Lack Of Syria Policy Speaks Volumes About US Policy In Middle East

After continuously resisting calls to arm forces opposed to Syrian dictator Bashir al Assad, the Obama administration announced earlier this year it had established a program aimed at training 5,000 anti-Assad rebels. This week, the Pentagon conceded the program had only trained 5 rebels and it would be placed in the proverbial trash can after spending $570 billion as part of the Syrian reset.

“I remain convinced that a lasting defeat of ISIL in Syria will depend in part on the success of local, motivated, and capable ground forces. I believe the changes we are instituting today will, over time, increase the combat power of counter-ISIL forces in Syria and ultimately help our campaign achieve a lasting defeat of ISIL,” said Defense Department chief Ash Carter in a statement.

For months critics of the administration’s tactics have stressed the importance of having Arab ground forces in Syria, but that full support has to be given to such an effort, as Eli Lake noted in a September editorial in Politico.

“We will never know if earlier support to the armed opposition would have led to a rapid regime-change and spared Syria from civil war; but it is logically difficult to understand why efforts to overthrow the regime then would not have led to the same degree of relentless counter-escalation we saw later, or why it would have been more successful when the regime forces were fresh and the opposition was in its infancy than they have been since,” he wrote.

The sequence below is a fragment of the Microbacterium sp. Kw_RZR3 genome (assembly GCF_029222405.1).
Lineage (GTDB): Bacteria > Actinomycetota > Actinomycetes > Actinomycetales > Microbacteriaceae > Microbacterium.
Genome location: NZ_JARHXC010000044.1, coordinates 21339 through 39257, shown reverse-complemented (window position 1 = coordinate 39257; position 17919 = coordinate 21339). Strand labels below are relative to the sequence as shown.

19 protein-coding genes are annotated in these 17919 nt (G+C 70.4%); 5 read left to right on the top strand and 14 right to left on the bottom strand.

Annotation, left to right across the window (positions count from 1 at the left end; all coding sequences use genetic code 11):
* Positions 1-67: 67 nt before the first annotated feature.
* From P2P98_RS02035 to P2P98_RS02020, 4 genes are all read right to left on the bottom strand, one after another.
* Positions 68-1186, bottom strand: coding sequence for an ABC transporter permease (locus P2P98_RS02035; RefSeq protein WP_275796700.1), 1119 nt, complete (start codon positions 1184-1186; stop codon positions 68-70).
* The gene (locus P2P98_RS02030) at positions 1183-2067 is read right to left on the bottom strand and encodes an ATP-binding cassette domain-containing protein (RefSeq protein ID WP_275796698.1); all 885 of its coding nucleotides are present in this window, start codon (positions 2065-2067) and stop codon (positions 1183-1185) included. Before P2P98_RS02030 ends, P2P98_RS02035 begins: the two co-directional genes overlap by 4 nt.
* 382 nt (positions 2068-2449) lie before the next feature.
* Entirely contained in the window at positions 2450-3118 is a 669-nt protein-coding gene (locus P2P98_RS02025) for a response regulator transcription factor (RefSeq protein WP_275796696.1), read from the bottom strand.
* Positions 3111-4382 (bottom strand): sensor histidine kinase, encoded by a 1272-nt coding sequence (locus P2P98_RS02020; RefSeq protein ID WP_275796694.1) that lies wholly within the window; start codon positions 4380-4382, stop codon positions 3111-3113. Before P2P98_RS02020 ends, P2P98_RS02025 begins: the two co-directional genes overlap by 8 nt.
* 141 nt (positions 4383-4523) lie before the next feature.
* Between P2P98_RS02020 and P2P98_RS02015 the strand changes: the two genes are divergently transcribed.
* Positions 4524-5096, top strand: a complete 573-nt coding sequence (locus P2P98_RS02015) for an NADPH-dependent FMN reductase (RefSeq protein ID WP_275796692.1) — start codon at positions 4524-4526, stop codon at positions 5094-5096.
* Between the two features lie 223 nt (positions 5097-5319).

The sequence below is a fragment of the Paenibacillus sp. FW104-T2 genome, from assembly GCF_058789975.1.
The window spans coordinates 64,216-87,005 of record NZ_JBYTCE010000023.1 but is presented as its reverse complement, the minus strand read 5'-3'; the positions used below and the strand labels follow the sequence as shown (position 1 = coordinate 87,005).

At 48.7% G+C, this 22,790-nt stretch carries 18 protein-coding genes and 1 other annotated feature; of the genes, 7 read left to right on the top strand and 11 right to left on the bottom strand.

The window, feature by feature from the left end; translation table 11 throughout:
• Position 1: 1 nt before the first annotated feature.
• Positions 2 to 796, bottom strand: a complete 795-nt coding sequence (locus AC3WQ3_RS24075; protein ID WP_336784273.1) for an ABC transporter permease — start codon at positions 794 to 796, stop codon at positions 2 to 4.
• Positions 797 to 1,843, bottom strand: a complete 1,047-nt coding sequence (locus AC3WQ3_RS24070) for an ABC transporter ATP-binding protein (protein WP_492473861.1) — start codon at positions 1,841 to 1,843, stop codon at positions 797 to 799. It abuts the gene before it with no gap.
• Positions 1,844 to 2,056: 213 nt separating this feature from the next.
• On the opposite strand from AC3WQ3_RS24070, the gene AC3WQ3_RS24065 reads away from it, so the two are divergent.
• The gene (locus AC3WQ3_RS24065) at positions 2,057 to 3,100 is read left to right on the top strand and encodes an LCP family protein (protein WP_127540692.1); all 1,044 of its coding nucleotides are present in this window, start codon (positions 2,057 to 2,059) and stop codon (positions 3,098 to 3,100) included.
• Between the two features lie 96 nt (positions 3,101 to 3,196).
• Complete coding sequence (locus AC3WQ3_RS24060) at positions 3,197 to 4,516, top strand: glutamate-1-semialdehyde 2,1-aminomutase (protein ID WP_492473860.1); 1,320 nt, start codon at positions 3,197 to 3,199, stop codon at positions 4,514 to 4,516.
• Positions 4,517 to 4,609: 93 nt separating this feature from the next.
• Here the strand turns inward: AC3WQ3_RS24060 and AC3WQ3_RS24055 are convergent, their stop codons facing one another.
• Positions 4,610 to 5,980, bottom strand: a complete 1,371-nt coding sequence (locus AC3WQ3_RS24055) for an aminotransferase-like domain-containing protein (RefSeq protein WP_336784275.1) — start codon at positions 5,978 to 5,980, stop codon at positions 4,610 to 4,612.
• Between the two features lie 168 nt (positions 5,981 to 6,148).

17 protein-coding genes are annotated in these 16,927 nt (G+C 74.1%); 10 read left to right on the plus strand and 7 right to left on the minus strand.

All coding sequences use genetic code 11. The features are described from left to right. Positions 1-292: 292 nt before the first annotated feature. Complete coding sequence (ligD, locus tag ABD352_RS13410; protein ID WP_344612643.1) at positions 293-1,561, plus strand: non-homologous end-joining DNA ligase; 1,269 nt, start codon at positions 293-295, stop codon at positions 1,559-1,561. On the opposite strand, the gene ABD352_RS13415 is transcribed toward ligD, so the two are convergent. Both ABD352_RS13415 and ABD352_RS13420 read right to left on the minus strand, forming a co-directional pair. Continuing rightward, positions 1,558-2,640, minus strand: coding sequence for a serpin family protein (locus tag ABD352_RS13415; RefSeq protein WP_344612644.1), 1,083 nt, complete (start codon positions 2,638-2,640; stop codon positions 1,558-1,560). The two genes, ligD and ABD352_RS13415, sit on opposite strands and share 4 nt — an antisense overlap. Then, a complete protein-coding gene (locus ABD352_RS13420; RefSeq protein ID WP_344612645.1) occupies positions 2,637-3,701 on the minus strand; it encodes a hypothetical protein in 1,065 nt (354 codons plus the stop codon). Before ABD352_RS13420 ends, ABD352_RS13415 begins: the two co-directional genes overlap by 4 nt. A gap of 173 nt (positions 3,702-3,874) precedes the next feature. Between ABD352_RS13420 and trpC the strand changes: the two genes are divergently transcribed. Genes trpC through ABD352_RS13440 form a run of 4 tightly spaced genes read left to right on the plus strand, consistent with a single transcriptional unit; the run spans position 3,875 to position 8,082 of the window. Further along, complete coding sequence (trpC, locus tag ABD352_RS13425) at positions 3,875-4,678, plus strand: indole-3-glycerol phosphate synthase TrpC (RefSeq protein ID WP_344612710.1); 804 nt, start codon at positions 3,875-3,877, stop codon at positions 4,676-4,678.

US policy is Syria reflected President Barack Obama’s determination not to be drawn into a regional conflict, but the hands-off policy of inaction was one doomed to fail.

Before, during, and after the Arab Spring, one thing has remained constant in the Middle East: the outsized influence of outside powers. When the United States opts to remain disengaged—itself a conscious policy choice—others move to fill the void. The convenient fiction that foreign powers can do little to respond to the conflicts or ‘ancient hatreds’ of the region belies nearly every major political development of the post-Arab Spring period,” Shadi Hamad wrote recently in The Atlantic.

By stepping back from the Middle East, particularly Syria, the US left behind a vacuum, which Russia quickly filled and has used to pursue its goal of propping up Assad. Former Defense Secretary Robert Gates and former Secretary of State Condoleezza Rice argued this week in a Washington Post op-ed that the US must do more than psychoanalyze Russian President Vladimir Putin. They must act soberly and decisively to establish a military balance on the ground (with Arab forces) before trying to forge a political solution.


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